So Why Did Apple Close at Exactly $500?
Apple’s (NASDAQ:AAPL) finish at exactly $500.00 on Friday, the day call options for the stock expired, may not be rooted in a conspiracy, but it can be explained by strike pinning.
Strike pinning in basically the tendency of a stock’s price to close near the strike price of heavily traded options. It’s not a conspiracy or a deliberate plan, but just an incidental result of hedge rebalancing. When market participants have a larger-than-normal interest on particular strikes, the mere act of re-adjusting their positions as the options expired often leads to the stocks to pin those levels, according to Risk Reversal.com’s Enis Taner.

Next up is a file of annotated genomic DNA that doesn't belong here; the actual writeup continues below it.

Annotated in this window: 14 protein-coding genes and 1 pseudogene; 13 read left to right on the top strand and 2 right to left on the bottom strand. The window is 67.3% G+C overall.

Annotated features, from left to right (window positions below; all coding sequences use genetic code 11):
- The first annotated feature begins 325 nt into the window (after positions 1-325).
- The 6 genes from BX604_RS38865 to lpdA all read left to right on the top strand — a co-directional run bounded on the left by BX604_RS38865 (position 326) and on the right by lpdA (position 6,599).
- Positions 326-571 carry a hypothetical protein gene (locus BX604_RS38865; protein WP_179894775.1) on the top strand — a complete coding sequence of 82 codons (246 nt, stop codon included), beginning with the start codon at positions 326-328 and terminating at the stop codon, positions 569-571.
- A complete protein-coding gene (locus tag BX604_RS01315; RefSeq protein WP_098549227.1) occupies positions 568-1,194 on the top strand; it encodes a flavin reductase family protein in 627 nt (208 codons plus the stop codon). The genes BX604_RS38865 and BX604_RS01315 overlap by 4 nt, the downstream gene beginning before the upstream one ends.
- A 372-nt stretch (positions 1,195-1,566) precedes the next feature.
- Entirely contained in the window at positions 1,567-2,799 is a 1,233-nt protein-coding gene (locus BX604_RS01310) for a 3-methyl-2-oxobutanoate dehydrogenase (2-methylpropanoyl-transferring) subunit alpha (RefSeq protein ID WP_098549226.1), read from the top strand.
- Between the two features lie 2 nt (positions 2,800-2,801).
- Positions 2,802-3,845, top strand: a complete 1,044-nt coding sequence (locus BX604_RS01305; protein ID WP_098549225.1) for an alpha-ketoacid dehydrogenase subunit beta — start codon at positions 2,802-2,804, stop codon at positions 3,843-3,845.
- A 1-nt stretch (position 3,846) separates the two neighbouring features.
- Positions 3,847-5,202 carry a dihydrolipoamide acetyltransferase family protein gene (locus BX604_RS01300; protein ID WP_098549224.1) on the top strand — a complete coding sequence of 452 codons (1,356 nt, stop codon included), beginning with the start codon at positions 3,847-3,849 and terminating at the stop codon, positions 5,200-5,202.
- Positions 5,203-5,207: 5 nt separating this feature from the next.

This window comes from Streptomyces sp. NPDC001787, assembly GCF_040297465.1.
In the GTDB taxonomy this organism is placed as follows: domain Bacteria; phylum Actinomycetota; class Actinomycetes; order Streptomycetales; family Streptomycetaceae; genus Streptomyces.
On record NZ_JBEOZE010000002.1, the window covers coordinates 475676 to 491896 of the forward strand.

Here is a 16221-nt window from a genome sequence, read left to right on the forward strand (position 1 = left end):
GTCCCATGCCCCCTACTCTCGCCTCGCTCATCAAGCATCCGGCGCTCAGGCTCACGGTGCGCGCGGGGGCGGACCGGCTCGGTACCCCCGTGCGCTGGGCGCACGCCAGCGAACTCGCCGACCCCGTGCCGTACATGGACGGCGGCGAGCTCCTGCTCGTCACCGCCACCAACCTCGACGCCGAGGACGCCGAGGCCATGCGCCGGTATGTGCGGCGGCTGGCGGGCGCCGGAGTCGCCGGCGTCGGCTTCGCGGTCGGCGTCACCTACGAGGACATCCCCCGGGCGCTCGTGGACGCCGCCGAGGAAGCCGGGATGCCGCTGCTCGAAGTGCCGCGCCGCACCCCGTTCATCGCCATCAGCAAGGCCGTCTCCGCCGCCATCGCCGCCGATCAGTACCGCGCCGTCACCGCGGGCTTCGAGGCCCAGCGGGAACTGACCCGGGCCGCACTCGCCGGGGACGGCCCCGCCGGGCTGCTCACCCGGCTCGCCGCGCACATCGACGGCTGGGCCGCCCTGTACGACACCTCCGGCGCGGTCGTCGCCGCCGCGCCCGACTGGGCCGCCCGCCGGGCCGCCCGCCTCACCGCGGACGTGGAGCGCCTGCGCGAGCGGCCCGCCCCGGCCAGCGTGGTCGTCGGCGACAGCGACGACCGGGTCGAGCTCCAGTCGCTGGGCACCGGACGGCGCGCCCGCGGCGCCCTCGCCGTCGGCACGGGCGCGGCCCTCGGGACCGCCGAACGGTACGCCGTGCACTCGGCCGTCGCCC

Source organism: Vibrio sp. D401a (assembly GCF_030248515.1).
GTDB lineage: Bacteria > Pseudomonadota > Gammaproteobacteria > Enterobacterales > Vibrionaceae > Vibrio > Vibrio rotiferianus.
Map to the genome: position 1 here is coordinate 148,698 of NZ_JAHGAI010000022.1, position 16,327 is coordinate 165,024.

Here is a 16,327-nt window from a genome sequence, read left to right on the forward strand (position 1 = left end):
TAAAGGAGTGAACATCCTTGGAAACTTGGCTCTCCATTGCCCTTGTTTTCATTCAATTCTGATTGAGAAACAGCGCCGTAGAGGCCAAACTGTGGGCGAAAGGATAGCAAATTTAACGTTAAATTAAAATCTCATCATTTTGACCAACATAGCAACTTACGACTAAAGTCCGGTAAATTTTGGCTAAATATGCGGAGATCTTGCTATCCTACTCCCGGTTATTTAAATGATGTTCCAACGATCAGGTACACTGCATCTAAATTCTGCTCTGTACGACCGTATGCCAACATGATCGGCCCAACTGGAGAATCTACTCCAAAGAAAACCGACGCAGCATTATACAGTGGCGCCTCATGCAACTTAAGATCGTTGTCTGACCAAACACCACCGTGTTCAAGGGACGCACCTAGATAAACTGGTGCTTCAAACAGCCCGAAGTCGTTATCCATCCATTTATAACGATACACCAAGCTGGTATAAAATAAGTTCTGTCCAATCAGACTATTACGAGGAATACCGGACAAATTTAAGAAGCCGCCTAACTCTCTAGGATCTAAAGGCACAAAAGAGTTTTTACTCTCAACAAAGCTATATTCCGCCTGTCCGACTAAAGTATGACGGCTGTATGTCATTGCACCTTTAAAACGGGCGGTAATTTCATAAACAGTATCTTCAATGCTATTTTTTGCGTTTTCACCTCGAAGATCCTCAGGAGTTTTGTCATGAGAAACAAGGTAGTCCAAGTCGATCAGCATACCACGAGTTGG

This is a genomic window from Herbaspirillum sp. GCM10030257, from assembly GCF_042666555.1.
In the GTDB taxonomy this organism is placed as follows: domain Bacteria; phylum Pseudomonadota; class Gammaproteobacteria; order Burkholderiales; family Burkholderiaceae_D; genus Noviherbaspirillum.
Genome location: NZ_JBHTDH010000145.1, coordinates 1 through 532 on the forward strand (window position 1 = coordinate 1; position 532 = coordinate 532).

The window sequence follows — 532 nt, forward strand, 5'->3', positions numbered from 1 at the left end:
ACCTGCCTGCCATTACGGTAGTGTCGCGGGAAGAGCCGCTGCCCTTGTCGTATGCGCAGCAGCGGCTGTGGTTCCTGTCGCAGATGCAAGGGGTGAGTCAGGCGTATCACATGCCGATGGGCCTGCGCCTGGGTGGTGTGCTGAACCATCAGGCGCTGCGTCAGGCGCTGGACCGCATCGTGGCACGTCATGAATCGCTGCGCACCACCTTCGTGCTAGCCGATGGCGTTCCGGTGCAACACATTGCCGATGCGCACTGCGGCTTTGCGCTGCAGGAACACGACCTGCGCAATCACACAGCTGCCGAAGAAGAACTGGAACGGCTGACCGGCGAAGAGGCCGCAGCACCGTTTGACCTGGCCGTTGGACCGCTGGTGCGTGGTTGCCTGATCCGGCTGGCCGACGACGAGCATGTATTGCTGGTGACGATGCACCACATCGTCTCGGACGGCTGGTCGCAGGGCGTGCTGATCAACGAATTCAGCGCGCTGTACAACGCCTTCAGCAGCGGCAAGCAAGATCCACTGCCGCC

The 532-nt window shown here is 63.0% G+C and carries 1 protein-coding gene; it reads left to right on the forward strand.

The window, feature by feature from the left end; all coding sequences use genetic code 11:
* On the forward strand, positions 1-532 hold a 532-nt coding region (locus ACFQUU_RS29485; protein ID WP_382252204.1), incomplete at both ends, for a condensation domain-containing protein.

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“Notice how the $500 level has acted as a magnet over the course of the week,” Taner wrote about Apple in CNBC last week. “Sure, there have been numerous headlines driving the stock up and down in the past week, but why does it keep converging on $500?”
Here’s a glimpse of Apple’s week:
According to Taner, both the “actual effect of options expiration (the 500 strike has more than double the open interest of any other strike) and the anticipated potential pin by other traders” causes the price to keep hovering around or at $500.
It does have a beneficial effect for those who own the stock now. If Apple’s first-quarter earnings on Wednesday turn out to be a positive catalyst and the stock rises, institutional shareholders can potentially earn quite a profit. Thus, while pinning the stock down may have resulted in some small losses then, there is potential for much higher gains in the coming week.
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